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Mar. 10, 2015 - Updated 04:16 UTC



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Putting Einstein to the Test

Nov. 19, 2015

Scientists are at work deep in the mountains of central Japan. They hope to prove a theory of Albert Einstein's. Two hundred meters underground, inside an abandoned zinc mine, the researchers have laid two pipes in tunnels at right angles, each three kilometers long. The tunnels are so long it's impossible to see light at the ends. The tunnels are also so long that on this job, the scientists move around by bicycle.

The project, called KAGRA, began three years ago. It is an initiative of the University of Tokyo. It is led by a team of researchers from Japan and other countries. They're preparing to start testing in March.

They aim to observe a cosmic phenomenon known as "gravitational waves" -- something that has never been detected before.

Experts say it will be worthy of a Nobel prize if and when scientists succeed in directly observing the phenomenon.

What exactly are gravitational waves?

Albert Einstein advanced his hypothesis in 1916 about the existence of gravitational waves. His theory on general relativity proposed a completely new concept of gravity.

Newton’s law of gravity states that the sun and the earth pull against one another. But Einstein believed that a heavenly body with a large mass strongly distorts time and space. He said the real cause of gravity is when something falls into a cavity of distorted time and space.

Heavenly bodies that circle the sun -- like the Earth -- move along the cavity, maintaining their balance through centrifugal force. Einstein suggested there were ripples in space-time -- called gravitational waves. He believed they are like springs, that can stretch or contract space.

He argued that the waves distort space. The problem is, nobody has ever been able to directly observe them. If they are affecting space-time, the distortions are too small to be measured with existing technology.

So now, researchers around the world are in a race to be first to observe the waves.

The KAGRA detector comprises a vacuum-sealed pipe inside an L-shaped tunnel. It stretches for three kilometers in each direction. Lasers continuously measure the length of the pipe in both directions.

If gravitational waves are distorting space, one path will expand while the other contracts. To put it simply, if the researchers can detect this change, they'll have proven that Einstein was right.

The scientists say each pipe has to be three kilometers long because the distortions are likely to be tiny. So, the longer the pipe, the greater the chance of detecting the discrepancy.

Heading the project is Nobel laureate Takaaki Kajita. The University of Tokyo professor won this year's Nobel physics prize for his research into the elementary particle called a neutrino.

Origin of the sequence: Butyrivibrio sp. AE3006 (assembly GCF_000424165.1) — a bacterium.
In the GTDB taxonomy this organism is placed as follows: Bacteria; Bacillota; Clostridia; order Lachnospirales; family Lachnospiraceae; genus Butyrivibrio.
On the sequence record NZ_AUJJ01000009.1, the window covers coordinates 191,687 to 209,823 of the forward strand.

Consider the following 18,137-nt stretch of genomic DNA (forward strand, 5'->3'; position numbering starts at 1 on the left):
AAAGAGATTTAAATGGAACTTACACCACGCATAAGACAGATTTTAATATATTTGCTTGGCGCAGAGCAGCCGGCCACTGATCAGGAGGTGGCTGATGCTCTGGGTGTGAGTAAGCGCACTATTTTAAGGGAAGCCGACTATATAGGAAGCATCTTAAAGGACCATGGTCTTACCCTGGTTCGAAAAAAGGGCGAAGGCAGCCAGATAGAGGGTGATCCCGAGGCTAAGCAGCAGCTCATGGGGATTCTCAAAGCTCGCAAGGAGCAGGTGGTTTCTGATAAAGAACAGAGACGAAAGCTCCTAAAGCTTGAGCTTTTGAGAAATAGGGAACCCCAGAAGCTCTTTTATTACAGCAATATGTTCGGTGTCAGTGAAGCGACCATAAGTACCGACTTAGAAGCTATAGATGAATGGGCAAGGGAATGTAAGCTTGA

"I definitely want to be the first to observe gravitational waves," he says. "And the next few years will be crucial, so I plan to work as hard as possible."

It may seem odd that the challenge of detecting waves from outer space needs to be conducted 200 meters underground. But this is because vibrations are the biggest obstacle to the job. Gravitational waves are very subtle. Even the tiniest vibration can make them difficult to detect. Other waves caused by things like traffic, human activities, even wind and rain, pose a hindrance.

And the depth isn't a problem because gravitational waves pass through everything.

The team's technical creativity has made KAGRA capable of observing a distortion in space as small as one billionth of a hydrogen atom.

Yoichi Aso is a member of the team. He is an Associate Professor at the National Astronomical Observatory of Japan. He had this to say: "These observations will enable us to solve various mysteries of the universe, such as how black holes are formed, and similar quandaries. Since no light is emitted, the phenomenon can’t be observed with an optical telescope, and it can’t be observed through magnetic waves, but we think it’s transmitted via gravitational waves. This experiment should give us information about the start of the universe, just after the Big Bang."

We asked Aso how confident he feels that KAGRA could be first to make the discovery.

“In terms of functionality, it can compete with foreign technologies," he says. "We want to be first. But it’s also necessary to take observations from more than one location in order to confirm the existence of gravitational waves. International cooperation is essential. I want to share our results.”

KAGRA is expected to be fully operational by 2018. The team believes that gravitational waves could be detected within a few years after this. So the near future may bring us even greater knowledge about the creation of the universe.